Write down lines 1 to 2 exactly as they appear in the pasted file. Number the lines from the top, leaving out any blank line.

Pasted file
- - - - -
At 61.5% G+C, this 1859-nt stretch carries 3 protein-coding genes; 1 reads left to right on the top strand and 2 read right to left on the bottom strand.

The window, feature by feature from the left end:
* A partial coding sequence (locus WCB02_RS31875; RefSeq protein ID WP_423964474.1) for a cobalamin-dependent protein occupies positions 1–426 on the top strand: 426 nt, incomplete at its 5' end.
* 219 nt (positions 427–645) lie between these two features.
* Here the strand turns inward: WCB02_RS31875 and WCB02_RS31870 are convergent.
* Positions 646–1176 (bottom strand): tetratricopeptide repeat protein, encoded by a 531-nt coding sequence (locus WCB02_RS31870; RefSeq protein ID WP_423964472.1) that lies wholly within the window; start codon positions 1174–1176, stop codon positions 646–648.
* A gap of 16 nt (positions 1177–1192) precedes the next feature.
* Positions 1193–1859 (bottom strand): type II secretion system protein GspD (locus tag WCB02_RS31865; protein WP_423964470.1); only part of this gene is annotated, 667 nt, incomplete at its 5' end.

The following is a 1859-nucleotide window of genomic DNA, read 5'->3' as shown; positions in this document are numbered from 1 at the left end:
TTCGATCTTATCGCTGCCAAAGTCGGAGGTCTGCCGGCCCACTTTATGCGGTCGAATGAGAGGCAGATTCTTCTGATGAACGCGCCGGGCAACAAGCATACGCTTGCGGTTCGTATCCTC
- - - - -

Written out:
At 61.5% G+C, this 1859-nt stretch carries 3 protein-coding genes; 1 reads left to right on the top strand and 2 read right to left on the bottom strand.

The window, feature by feature from the left end: